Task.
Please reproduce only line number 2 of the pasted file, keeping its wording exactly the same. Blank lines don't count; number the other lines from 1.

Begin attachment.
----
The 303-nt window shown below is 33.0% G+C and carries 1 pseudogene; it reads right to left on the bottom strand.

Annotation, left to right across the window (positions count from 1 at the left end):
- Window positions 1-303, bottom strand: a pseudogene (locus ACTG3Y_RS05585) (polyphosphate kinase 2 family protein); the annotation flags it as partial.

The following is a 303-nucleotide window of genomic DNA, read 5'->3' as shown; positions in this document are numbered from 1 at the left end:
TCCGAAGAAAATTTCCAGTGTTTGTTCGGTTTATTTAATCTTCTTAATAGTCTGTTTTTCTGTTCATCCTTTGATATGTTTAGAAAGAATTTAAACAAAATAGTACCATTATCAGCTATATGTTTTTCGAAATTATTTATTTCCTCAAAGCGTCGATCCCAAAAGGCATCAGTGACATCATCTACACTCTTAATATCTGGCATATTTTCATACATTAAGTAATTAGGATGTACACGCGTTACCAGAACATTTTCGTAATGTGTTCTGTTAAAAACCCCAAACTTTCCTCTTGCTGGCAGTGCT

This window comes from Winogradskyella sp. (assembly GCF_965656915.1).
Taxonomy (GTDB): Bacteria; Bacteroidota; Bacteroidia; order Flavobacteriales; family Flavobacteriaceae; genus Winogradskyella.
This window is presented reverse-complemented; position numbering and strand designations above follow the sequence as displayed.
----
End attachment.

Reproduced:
Annotation, left to right across the window (positions count from 1 at the left end):